As a side note, my great-grandfather was a Methodist preacher. His name was Marvin Freeman. He died at the age of 37 in Phillips county, AR, while holding a revival there.

You've brought up some important issues, freeman. I'd like to comment later on other aspects of the article as well.

freeman
09-06-2005, 12:20 PM
I have the same dilemma with my own family church, Marsalis, which is now Methodist by denomination but throughly infested with Freemasonic parishioners. I attend, keep my mouth shut and go home.
But just to clarify, that article was written by a gentleman named Clayton Douglas. The part I found most intriguing was that it seemed to indicate that the original NWO plan was to bring the churches into the conspiracy, but it seemed to have backfired amid fears that latent Christian principles would prevent the churches from accepting the entire global agenda. So this separation of church and state sophistry was created via the IRS 503 requirements to hogtie the churches through financial intimidation.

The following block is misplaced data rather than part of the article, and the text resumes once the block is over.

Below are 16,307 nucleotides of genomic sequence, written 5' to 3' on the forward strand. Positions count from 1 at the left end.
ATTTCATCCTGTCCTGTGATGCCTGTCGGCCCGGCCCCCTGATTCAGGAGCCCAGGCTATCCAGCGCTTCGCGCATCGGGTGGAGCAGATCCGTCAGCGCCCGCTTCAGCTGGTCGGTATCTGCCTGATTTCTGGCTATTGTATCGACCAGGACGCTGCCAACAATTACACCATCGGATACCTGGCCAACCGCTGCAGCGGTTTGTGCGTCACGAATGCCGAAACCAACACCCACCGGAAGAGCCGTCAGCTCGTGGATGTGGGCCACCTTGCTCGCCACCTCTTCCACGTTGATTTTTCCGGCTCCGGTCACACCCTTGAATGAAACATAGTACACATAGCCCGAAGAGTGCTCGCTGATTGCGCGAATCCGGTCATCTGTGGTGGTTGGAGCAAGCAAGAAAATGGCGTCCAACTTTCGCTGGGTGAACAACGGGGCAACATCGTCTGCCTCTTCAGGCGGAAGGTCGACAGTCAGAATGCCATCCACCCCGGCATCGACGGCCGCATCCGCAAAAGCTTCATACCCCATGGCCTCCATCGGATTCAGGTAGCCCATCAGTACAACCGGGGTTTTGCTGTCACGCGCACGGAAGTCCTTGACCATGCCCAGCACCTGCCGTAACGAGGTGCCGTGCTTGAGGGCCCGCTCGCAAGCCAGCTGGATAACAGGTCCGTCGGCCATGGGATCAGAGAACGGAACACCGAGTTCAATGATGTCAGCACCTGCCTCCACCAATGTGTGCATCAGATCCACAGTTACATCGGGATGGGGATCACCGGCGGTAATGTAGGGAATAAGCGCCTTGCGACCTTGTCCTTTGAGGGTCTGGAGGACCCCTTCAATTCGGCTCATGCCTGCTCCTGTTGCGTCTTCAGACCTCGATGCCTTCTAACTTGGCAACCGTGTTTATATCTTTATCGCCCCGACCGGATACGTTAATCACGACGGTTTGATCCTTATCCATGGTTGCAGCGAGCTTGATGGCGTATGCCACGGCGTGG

Marsali
09-06-2005, 04:09 PM
I'd no idea that churches had to jump through all those hoops to maintain their tax-exempt status.

The first 12 rules on the list seem fairly annoying, but it's the last 5 items that are somewhat absurd. I can't remember the last time I heard a rep of a church speak out publicly against any of those things, and now I know why.

I couldn't access the original article from the link provided, and I couldn't locate the aticle by Douglas on the Forbidden Knowledge website.

Actually, there have been a few gutsy politicians who have spoken out against the Bush regime. Cynthia McKinney comes to mind, as well as Ron Paul, a congressman in Texas, and Pat Buchanan, though we rarely hear much about them in the mainstream media.

Thumper
09-06-2005, 04:12 PM
Myron Fagan tells us that major denominations have been co-opted since the late 60's

nohope187
09-06-2005, 08:30 PM
Yeah, the church I go to is a Corporate/State 501c3 clone. They say all this bullshit about saving souls and knowing God, but say nothing about government corruption. I'm pretty sure this church is a member of the UN's world council of churches too.